Control yourself 

By Barbara Black

You don’t expect a marketing professor to study self-control with the aim of helping us curb it. After all, the whole idea of marketing is to persuade us to buy against our better judgment.

Darlene Walsh, who recently joined the John Molson School of Business, says that in fact, she is trying to help marketers provide consumers with the products and information they need to save more and eat better.

Darlene Walsh poses in front of some seasonal temptations. Magnifying glass

Darlene Walsh poses in front of some seasonal temptations.

“My research examines the conditions in which consumers are able to resist temptation. I do acknowledge, however, that to understand what makes people successful, I must also examine why people are not successful. You cannot study successful self-control without studying self-control failure.”

In her research on eating behaviour, she has found that the successful dieters are those who are able to re-evaluate temptation.

“When successful individuals are tempted, they bring to mind negative information about the temptation, causing the overall evaluation of the temptation to become neutral. We often don't bother approaching something if it’s neutral.” Unsuccessful dieters continue to evaluate the temptation — the big piece of chocolate cake, for example — as positive, with the result that they eat it.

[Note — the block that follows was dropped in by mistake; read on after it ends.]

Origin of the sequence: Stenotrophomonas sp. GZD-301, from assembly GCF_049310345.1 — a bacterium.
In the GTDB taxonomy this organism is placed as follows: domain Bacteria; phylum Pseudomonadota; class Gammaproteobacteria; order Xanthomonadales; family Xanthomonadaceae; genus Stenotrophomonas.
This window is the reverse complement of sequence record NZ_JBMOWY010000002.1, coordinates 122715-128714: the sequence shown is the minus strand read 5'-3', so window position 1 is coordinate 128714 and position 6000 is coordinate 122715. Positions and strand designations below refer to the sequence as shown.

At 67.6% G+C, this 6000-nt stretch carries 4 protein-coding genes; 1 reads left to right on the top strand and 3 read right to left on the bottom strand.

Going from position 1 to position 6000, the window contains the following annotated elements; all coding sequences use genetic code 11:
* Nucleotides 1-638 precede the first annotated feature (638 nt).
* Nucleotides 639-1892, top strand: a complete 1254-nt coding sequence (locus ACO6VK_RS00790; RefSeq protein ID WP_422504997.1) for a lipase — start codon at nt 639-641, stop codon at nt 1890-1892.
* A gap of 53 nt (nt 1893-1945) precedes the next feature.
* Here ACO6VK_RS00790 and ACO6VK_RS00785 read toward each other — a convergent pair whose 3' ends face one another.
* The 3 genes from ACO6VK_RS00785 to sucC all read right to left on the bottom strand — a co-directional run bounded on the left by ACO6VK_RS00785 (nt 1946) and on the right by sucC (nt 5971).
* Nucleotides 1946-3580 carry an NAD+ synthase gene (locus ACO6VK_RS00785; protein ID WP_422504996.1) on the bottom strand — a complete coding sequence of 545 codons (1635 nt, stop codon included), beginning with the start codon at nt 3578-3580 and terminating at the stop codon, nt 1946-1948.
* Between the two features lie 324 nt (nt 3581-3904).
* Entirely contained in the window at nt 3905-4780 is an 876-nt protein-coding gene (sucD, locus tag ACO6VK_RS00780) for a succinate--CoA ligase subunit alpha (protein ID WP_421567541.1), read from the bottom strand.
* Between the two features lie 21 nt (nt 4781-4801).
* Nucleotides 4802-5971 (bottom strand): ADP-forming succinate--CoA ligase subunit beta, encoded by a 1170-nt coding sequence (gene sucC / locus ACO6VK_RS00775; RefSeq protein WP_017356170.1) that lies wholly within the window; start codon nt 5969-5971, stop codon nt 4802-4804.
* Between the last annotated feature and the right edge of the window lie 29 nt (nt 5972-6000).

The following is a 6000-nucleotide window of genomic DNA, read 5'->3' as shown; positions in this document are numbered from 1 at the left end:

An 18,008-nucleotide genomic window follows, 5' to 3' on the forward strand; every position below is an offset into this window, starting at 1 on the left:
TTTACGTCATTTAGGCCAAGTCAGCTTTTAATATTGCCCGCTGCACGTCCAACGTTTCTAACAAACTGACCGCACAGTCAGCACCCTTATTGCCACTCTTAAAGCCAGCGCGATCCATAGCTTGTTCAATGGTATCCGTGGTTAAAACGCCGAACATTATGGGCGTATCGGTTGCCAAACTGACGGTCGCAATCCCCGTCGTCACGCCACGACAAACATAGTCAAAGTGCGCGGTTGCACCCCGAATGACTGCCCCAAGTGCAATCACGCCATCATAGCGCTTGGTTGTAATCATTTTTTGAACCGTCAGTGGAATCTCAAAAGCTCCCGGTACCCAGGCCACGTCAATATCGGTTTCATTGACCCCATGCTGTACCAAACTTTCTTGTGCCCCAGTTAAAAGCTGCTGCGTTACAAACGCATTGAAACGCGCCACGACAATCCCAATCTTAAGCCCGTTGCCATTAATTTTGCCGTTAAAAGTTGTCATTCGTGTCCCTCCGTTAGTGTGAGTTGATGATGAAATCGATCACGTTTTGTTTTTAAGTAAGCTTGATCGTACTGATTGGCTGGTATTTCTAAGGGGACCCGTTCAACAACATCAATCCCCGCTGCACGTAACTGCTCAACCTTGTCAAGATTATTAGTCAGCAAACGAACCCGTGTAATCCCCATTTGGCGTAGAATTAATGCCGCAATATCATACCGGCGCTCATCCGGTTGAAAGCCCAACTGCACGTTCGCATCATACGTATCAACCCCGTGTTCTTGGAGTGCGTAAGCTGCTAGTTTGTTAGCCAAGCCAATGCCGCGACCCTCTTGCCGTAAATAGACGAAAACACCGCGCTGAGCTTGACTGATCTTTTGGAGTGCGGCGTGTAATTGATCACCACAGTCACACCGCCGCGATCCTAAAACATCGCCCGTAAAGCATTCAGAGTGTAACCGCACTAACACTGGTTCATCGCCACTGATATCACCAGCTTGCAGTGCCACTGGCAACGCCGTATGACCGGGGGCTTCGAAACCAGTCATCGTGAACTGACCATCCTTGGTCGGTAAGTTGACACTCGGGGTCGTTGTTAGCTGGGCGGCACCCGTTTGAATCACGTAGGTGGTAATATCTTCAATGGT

“Marketers who are interested in encouraging better self-control among consumers can design broadcast media or print media based on these findings by associating temptations with negative consequences. This might enhance self-control among those who would normally not show self-control.”

Walsh hasn’t directly examined overspending, but she has some studies lined up that tackle a broad issue that might include it.

“Are all self-control problems created equal? It is important to know whether the successful self-control process that underlies the ability to resist a temptation in one domain, such as the ability to resist fattening foods, is the same or different from the successful self-control process that underlies a different domain, such as the ability to resist overspending.”

It’s important to recognize that self-control is complex, she said. “Sometimes we need to avoid things we want, the guilty pleasures. Studying is important for academic success, but we need to avoid social activities. Saving is important for financial security, but we need to avoid buying that sweater.

“There are other times that we need to pursue things we do not want to do; call them the grim necessities. For example, to ensure a healthy life, we must take unwanted steps such as exercise or uncomfortable medical tests.”

If we assume that guilty pleasures have similarities, her findings suggest that people overspend because the temptations are evaluated positively, and they are unable to override that behaviour.


Concordia University